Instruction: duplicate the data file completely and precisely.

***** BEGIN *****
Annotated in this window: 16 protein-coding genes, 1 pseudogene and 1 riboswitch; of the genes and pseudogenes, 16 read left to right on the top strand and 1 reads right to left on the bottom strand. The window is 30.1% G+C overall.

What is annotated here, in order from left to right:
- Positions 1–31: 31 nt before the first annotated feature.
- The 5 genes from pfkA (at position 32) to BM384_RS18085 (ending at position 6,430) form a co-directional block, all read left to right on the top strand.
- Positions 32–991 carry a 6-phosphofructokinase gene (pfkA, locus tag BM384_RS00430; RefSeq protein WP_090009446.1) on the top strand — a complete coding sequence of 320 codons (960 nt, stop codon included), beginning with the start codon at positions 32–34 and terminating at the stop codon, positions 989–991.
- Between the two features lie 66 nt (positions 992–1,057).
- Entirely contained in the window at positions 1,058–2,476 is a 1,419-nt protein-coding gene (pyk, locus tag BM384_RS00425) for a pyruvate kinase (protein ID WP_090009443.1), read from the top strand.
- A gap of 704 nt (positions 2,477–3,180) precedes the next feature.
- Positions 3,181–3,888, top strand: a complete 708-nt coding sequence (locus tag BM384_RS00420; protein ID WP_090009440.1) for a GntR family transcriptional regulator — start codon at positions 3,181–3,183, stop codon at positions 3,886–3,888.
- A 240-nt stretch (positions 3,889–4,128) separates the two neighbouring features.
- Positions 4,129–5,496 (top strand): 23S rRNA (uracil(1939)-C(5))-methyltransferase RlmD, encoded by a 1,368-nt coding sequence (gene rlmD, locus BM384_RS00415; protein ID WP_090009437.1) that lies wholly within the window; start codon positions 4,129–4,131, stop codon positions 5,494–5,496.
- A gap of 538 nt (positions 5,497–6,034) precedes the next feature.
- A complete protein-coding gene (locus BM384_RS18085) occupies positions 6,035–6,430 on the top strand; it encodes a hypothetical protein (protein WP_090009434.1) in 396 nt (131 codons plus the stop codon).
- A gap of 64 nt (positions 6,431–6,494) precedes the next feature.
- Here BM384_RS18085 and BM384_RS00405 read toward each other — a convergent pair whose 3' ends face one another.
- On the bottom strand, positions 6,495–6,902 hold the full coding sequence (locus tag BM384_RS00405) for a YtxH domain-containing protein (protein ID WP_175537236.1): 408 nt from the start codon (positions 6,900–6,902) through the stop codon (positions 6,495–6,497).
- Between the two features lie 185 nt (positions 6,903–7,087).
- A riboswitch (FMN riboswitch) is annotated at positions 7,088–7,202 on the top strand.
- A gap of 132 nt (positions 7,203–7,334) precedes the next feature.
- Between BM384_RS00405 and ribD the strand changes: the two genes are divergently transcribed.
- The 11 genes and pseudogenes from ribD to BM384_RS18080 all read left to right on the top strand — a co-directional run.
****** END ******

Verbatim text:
Annotated in this window: 16 protein-coding genes, 1 pseudogene and 1 riboswitch; of the genes and pseudogenes, 16 read left to right on the top strand and 1 reads right to left on the bottom strand. The window is 30.1% G+C overall.

What is annotated here, in order from left to right:
- Positions 1–31: 31 nt before the first annotated feature.
- The 5 genes from pfkA (at position 32) to BM384_RS18085 (ending at position 6,430) form a co-directional block, all read left to right on the top strand.
- Positions 32–991 carry a 6-phosphofructokinase gene (pfkA, locus tag BM384_RS00430; RefSeq protein WP_090009446.1) on the top strand — a complete coding sequence of 320 codons (960 nt, stop codon included), beginning with the start codon at positions 32–34 and terminating at the stop codon, positions 989–991.
- Between the two features lie 66 nt (positions 992–1,057).
- Entirely contained in the window at positions 1,058–2,476 is a 1,419-nt protein-coding gene (pyk, locus tag BM384_RS00425) for a pyruvate kinase (protein ID WP_090009443.1), read from the top strand.
- A gap of 704 nt (positions 2,477–3,180) precedes the next feature.
- Positions 3,181–3,888, top strand: a complete 708-nt coding sequence (locus tag BM384_RS00420; protein ID WP_090009440.1) for a GntR family transcriptional regulator — start codon at positions 3,181–3,183, stop codon at positions 3,886–3,888.
- A 240-nt stretch (positions 3,889–4,128) separates the two neighbouring features.
- Positions 4,129–5,496 (top strand): 23S rRNA (uracil(1939)-C(5))-methyltransferase RlmD, encoded by a 1,368-nt coding sequence (gene rlmD, locus BM384_RS00415; protein ID WP_090009437.1) that lies wholly within the window; start codon positions 4,129–4,131, stop codon positions 5,494–5,496.
- A gap of 538 nt (positions 5,497–6,034) precedes the next feature.
- A complete protein-coding gene (locus BM384_RS18085) occupies positions 6,035–6,430 on the top strand; it encodes a hypothetical protein (protein WP_090009434.1) in 396 nt (131 codons plus the stop codon).
- A gap of 64 nt (positions 6,431–6,494) precedes the next feature.
- Here BM384_RS18085 and BM384_RS00405 read toward each other — a convergent pair whose 3' ends face one another.
- On the bottom strand, positions 6,495–6,902 hold the full coding sequence (locus tag BM384_RS00405) for a YtxH domain-containing protein (protein ID WP_175537236.1): 408 nt from the start codon (positions 6,900–6,902) through the stop codon (positions 6,495–6,497).
- Between the two features lie 185 nt (positions 6,903–7,087).
- A riboswitch (FMN riboswitch) is annotated at positions 7,088–7,202 on the top strand.
- A gap of 132 nt (positions 7,203–7,334) precedes the next feature.
- Between BM384_RS00405 and ribD the strand changes: the two genes are divergently transcribed.
- The 11 genes and pseudogenes from ribD to BM384_RS18080 all read left to right on the top strand — a co-directional run.